Human resources has been the subject of many articles and conversations over the years. Specifically, the need for HR to evolve and become more analytical in their approaches. While I don’t always agree with the way the argument is being presented, I’m cool with the idea that HR needs to stay on top of their game. I think it betters the profession which is good for HR pros as individuals, our organizations, and the employees we serve.
But please don’t make the mistake of thinking this conversation is only happening in HR. I ran across an article on the Marketing Profs blog titled, “Creative or Analytical? Marketers Must Now Be Both.” The same conversation is happening within the marketing profession.
My guess is that every functional area in business: marketing, accounting, technology, legal, HR, etc. is having these types of conversations. Why? Because the business world is changing. And we have to change along with it. It’s absolutely necessary for business competitiveness and survival.
It also brings up an interesting dynamic. If each functional area is being challenged to develop analytical and creative skills, should the organization allow that to happen in silos or devote resources toward helping each function enhance their skills together. I mean, why should HR and marketing work on their creative and analytical skills separately? Wouldn’t they both benefit from working on it together? And I have to think the organization would benefit as well.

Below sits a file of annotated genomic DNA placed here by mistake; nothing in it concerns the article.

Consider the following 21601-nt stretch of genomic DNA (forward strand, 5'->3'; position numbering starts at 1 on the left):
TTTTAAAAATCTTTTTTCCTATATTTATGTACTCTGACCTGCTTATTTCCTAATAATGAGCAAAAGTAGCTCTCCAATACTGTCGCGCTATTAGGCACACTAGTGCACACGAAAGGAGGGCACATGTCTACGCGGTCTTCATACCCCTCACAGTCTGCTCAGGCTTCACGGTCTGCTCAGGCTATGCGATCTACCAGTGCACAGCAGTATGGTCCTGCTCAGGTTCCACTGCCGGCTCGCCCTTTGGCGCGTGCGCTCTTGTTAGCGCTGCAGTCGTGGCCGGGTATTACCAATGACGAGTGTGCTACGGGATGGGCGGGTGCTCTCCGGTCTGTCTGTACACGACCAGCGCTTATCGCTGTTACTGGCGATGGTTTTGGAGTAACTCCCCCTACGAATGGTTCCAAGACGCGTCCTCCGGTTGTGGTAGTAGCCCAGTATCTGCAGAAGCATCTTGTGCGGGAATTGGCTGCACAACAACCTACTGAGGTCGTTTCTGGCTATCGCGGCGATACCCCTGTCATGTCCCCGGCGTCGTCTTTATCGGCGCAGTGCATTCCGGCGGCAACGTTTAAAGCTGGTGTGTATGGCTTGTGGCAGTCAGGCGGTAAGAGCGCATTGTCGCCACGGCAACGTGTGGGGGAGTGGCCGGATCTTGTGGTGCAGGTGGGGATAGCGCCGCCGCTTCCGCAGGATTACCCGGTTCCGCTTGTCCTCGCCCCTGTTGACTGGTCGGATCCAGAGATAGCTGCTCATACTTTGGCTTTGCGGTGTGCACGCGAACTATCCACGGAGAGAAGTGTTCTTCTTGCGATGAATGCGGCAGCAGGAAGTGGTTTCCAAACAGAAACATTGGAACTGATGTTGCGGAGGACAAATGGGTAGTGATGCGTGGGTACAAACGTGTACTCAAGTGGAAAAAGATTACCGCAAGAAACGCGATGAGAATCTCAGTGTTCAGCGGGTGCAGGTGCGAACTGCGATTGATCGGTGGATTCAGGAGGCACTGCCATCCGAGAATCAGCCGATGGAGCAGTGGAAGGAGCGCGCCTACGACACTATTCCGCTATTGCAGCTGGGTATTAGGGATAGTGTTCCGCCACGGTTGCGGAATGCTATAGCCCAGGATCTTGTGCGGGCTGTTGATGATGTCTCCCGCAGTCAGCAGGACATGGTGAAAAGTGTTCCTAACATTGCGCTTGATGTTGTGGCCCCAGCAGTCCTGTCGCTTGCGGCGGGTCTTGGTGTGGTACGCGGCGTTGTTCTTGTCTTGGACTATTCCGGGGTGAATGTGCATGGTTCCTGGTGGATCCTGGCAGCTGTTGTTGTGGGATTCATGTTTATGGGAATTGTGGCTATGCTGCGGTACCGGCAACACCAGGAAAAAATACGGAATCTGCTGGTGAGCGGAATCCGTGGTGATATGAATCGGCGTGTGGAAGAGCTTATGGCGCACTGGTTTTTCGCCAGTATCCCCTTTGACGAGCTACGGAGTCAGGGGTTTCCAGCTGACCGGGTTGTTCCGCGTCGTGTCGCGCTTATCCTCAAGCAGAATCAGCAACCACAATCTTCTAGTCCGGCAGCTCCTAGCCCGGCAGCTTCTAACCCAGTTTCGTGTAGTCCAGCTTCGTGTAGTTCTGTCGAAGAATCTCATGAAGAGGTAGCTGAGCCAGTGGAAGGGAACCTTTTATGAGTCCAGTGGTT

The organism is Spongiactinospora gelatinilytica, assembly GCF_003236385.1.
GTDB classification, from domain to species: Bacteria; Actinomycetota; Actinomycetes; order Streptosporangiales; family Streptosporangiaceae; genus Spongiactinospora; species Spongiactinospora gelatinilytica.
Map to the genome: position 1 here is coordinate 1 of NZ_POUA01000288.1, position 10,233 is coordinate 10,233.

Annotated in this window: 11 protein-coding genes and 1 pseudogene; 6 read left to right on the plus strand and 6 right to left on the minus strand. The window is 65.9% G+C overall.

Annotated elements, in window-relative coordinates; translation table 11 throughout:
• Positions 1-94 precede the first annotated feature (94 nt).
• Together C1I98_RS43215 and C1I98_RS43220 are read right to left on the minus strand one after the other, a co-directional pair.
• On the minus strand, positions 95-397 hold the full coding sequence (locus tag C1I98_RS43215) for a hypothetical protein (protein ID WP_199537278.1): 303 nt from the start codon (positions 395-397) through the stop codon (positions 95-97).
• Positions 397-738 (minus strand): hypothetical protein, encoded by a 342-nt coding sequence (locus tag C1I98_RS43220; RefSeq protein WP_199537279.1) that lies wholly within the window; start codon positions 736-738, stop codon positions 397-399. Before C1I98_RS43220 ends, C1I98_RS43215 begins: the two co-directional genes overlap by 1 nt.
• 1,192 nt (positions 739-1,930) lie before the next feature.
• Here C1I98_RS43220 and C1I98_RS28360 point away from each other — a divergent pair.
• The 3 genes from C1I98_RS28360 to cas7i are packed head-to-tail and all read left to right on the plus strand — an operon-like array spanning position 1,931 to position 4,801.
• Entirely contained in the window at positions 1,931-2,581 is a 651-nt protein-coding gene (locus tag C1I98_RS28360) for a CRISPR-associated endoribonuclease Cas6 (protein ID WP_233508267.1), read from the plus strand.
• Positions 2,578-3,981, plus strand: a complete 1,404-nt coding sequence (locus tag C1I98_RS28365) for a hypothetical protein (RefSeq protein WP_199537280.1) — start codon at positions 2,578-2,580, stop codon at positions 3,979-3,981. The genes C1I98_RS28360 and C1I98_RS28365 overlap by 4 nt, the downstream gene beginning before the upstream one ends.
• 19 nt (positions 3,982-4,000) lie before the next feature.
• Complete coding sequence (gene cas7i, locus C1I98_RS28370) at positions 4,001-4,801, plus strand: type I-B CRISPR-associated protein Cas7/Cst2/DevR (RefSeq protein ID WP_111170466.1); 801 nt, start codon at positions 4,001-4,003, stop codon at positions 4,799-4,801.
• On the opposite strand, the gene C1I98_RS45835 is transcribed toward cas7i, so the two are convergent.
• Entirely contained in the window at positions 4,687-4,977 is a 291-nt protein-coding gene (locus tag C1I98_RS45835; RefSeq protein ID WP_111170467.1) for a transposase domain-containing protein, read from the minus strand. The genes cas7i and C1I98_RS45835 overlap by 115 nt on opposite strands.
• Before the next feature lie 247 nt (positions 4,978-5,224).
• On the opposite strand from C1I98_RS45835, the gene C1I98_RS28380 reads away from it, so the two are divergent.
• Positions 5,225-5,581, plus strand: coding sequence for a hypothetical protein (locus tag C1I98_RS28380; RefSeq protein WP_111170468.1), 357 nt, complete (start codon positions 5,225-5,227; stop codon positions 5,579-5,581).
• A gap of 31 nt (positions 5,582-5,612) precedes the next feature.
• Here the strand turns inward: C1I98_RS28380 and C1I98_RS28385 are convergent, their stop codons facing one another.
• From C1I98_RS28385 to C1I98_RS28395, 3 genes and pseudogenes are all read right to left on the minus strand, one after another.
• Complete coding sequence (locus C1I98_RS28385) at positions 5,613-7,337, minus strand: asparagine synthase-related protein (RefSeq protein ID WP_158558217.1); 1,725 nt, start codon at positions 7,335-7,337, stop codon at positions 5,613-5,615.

[clickToTweet tweet=”The business world is changing. We need to change with it.” quote=”The business world is changing. We need to change with it.” theme=”style3″]
The next time the organization does their strategic and operational planning, this would be a good conversation to have. Where does this issue fall within a SWOT analysis? What types of activities can be created to help the function maintain relevance and value given the pace of business? Can the organization commit resources toward making this happen?
Because I’m in HR, I have a tendency to hear the HR skills conversation a bit more. It’s time for us to open the conversation to the entire organization.
Image taken by Sharlyn Lauby after speaking at the HR Change & Transformation Conference in London, England1